You may be wondering why someone as handsome and clever as me is playing yet another demo of yet another hidden object game. I’ll tell you why. It’s because it’s described like this on GamersHell:
“Nothing can prepare you for the experience of playing Mind’s Eye: Secrets of the Forgotten, a hidden object adventure that will challenge, thrill and disturb you.”
So we should have a disclaimer here: Rock, Paper, Shotgun is not responsible for any long-term trauma, psychological damage or nervous breakdowns resulting from playing the demo of this hidden object game. In issuing this warning we absolve ourselves of all legal responsibility.
What makes this all the more amusing is quite how banal the demo’s themes prove to be. I’ve only played the first hour, after which the demo dropkicks you back to the order screen, and either I’m forged from the steeliest resolve or there’s not an enormous number of thrills or disturbing moments. What there is, in fact, is a perfectly decent hidden-object-meets-murder-mystery, along with a few other clumsy puzzles.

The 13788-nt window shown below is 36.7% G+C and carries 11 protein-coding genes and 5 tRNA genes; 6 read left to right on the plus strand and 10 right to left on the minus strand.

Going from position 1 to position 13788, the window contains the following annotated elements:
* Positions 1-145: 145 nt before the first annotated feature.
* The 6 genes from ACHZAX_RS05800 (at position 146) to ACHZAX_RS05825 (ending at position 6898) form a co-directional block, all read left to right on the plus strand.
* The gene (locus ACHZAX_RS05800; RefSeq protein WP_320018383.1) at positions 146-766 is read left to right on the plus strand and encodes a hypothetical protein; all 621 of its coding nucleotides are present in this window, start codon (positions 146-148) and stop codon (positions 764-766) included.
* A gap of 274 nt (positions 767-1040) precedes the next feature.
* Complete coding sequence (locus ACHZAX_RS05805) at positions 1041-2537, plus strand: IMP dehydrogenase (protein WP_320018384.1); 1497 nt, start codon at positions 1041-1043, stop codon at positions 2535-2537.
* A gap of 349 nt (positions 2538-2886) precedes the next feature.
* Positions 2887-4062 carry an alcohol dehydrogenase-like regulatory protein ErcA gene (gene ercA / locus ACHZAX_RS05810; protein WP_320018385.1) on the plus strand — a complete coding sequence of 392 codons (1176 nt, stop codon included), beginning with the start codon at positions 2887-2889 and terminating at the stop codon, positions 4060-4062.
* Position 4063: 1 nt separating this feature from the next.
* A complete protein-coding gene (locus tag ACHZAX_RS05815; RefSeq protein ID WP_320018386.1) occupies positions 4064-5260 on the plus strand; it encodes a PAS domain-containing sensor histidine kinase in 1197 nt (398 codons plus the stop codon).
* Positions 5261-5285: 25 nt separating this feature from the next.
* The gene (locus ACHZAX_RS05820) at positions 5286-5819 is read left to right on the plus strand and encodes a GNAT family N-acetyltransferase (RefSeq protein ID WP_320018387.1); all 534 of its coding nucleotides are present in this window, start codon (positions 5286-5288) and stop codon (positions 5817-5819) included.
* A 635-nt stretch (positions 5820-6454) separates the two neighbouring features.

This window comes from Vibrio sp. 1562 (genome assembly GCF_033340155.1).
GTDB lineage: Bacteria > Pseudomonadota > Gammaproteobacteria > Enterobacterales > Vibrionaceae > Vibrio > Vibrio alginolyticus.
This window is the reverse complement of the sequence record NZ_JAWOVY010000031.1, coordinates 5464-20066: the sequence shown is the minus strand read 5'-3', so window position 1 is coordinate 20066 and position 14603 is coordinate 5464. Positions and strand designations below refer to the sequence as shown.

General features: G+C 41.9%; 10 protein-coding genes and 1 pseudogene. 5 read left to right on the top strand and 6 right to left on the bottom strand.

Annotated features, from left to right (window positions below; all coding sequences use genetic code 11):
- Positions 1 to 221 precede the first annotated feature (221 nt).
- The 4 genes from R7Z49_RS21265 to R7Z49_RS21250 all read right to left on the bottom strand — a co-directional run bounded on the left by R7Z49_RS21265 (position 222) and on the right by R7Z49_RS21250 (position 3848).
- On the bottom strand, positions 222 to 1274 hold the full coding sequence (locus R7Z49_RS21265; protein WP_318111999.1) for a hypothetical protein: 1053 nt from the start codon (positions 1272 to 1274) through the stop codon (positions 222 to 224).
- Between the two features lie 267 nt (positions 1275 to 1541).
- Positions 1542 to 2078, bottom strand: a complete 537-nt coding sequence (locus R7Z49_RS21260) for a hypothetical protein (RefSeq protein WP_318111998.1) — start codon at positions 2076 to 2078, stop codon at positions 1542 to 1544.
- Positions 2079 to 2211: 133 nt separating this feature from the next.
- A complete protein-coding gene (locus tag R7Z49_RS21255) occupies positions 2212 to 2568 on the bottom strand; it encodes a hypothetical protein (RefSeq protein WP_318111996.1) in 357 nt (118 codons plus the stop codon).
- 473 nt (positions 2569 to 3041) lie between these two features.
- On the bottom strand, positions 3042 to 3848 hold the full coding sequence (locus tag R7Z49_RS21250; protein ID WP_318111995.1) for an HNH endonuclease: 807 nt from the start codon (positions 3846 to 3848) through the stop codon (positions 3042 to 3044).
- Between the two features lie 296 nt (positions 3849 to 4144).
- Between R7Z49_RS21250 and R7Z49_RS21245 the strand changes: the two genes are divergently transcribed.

However, to be fair, it seems the real shocks are still to come. According to the game’s description:
“As Gabrielle delves deeper into the mystery, participating in scientific experiments that allow her to enter the minds of other people to search for clues, she will uncover a shocking secret about her past that will surprise even jaded gamers.”
One thing that makes Mind’s Eye stand out is where the objects are hidden. Usually in this genre the trick is to change the size of objects, or cunningly disguise them against background details. Mind’s Eye twists this format by hiding objects exactly where you’d expect to find them. Looking for a stapler? Oh, that’ll probably be on the desk. A hat? Have you checked the hat stand?
Despite mocking it for a silly description, this is as good as you could hope. It gobbles up time, offers the entertainment of trying to make the hunting for objects make narrative sense, and includes a few interesting twists. Some objects cannot be found immediately. You might have to zoom in on a specific area, open a drawer, look in a cupboard, etc. Other items require you to have already found something else necessary for collecting it. It’s not exactly groundbreaking, but it mixes things up a little.
It’s a hidden object game. You know whether you want to waste an hour having guilty fun that you’ll never admit to.